Perhaps you would be interested in sharing your thoughts on the article! literally!

  16. Foot orthoses are much more effective at changing the kinematics and kinetics of running than are running shoes of different midsole constructions: "Data from the current sample of female runners indicate that the major component influencing the rearfoot dynamics was the custom orthoses, not the shoe." (MacLean CL, Davis IS, Hamill J: Influence of running shoe midsole construction and custom foot orthotic intervention on lower extremity dynamics during running. J Appl Biomech, 25:54-63, 2009.)
  17. MR NAKE

    MR NAKE Active Member


    i think you like to cross the line more often and its not funny at all actually its disrespectifull, how can i learn from an egocentric maniac like you. many times people have had issues with you, and if you dont correct your ways it will be your downfall, you are not invincible. just have simple manners and you will be respected more for that than to ridicule people maybe you should change it to kirbyrena and we will leave you alone with your so called golden ideas....great men are humble not idiots:butcher:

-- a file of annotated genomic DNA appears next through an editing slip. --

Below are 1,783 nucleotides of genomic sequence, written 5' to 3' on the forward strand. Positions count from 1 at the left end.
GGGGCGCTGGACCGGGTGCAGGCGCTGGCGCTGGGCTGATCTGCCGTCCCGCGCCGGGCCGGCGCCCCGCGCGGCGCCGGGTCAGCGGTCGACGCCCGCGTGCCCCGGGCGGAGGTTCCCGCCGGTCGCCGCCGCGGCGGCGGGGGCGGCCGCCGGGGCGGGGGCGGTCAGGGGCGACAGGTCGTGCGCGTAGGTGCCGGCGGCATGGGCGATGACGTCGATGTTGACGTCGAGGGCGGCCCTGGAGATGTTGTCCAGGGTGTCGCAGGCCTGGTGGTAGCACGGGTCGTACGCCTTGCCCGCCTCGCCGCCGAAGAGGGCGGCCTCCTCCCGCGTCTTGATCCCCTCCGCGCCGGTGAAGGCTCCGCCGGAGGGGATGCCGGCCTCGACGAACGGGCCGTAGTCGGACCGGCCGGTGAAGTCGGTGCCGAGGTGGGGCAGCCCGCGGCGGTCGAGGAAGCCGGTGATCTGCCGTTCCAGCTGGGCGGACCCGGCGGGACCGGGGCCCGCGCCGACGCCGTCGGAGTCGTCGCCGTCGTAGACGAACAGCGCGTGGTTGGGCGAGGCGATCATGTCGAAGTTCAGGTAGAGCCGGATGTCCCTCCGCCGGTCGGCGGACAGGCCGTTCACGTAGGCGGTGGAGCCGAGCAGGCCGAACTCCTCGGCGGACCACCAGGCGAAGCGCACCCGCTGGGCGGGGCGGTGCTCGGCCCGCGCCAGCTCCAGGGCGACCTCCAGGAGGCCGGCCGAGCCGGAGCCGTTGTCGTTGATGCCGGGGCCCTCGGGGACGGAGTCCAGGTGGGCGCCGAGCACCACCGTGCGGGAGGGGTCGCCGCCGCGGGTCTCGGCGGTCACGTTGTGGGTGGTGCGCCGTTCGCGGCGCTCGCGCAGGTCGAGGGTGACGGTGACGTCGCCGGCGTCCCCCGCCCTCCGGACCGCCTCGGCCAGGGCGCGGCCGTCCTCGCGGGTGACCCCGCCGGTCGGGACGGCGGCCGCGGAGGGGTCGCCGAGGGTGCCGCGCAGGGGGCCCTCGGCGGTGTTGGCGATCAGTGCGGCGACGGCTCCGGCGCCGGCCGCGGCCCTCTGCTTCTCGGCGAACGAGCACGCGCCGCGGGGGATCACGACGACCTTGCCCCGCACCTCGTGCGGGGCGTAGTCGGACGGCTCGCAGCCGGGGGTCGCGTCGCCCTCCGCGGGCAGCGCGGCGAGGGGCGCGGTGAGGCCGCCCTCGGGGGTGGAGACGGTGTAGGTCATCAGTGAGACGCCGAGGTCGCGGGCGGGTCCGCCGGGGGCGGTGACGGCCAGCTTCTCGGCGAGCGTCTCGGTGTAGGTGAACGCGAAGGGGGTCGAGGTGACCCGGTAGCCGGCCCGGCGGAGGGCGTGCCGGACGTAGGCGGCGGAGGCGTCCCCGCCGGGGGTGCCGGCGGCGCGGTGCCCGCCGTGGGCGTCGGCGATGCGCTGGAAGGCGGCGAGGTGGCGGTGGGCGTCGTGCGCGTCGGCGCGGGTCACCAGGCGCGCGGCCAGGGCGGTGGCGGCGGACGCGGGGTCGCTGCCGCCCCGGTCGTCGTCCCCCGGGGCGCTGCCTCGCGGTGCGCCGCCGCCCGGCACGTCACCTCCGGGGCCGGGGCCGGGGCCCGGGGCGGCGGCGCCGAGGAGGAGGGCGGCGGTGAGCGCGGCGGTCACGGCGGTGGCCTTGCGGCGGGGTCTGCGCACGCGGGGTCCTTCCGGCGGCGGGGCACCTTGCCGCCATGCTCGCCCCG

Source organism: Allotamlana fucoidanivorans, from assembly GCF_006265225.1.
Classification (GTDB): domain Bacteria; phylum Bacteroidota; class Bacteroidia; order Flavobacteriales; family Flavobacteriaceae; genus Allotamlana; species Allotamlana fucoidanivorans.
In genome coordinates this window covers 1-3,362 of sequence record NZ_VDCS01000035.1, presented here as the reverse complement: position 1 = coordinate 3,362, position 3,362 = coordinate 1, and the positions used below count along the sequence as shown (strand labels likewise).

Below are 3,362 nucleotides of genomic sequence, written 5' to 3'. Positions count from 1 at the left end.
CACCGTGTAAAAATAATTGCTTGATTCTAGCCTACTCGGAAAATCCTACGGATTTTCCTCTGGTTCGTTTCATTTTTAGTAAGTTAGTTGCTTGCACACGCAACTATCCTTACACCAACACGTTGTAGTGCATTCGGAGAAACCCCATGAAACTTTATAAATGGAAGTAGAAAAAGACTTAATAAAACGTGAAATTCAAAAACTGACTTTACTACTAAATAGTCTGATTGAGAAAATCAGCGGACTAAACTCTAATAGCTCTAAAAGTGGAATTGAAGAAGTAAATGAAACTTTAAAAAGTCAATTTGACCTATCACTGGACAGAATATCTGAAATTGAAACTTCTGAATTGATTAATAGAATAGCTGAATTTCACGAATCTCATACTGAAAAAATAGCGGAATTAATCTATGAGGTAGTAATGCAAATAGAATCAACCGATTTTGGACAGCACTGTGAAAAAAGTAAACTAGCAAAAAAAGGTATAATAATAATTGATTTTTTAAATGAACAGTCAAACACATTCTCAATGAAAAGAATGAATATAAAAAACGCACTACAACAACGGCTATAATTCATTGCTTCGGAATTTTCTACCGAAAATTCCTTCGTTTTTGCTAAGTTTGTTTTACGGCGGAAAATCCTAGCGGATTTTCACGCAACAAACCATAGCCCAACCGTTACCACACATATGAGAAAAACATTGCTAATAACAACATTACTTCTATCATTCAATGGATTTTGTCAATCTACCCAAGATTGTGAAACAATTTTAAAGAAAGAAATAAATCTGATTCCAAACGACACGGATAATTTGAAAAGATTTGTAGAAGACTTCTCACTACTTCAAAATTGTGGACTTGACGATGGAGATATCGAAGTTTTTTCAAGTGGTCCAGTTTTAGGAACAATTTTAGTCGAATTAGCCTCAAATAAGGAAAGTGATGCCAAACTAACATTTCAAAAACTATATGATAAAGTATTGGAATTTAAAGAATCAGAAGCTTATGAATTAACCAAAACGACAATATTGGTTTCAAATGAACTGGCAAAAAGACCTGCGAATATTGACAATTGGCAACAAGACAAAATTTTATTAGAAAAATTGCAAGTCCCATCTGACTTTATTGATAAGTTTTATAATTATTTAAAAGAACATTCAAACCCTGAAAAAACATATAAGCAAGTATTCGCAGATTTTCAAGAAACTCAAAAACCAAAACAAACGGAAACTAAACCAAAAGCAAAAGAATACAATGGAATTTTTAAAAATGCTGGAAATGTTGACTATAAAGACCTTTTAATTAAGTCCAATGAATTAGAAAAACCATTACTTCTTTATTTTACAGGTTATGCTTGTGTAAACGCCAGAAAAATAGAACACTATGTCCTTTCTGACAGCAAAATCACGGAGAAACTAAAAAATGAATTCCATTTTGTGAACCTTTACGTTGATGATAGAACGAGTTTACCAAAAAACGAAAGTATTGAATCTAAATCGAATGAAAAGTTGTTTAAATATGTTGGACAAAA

18. MR NAKE

    MR NAKE Active Member

    not everyone can run with an orthotic in their shoes kevin, and besides you have led most of the demise of new so called current research papers which does not meet your criterion of approval eg, CT Band syndrome, i will have a look at this one....ha ha ha lol..why bother does it meet your approval???? before i waste my time :rolleyes:

    we have treated so many people with running injuries with these running shoes and we have seen the devastating effect of wrong shoes, anyway you know it all i wonder what we are doing here and as always whenever there is some one who thinks he is the star....hangers on will always be around...lol i think i dropped my spoon
  19. Mr. Nake:

    I will add you to my long list of people who don't like me, who think I'm an egocentric maniac (I rather like that label) and think I don't have good manners. Sorry that you took my criticism personally, but I fully expected that result as a consequence of trying to improve the professional appearance of Podiatry Arena for the thousands of lurkers who view this site on a weekly basis and who may judge the level of intelligence and education of the international podiatric medical profession solely from the quality of the writing contained within it.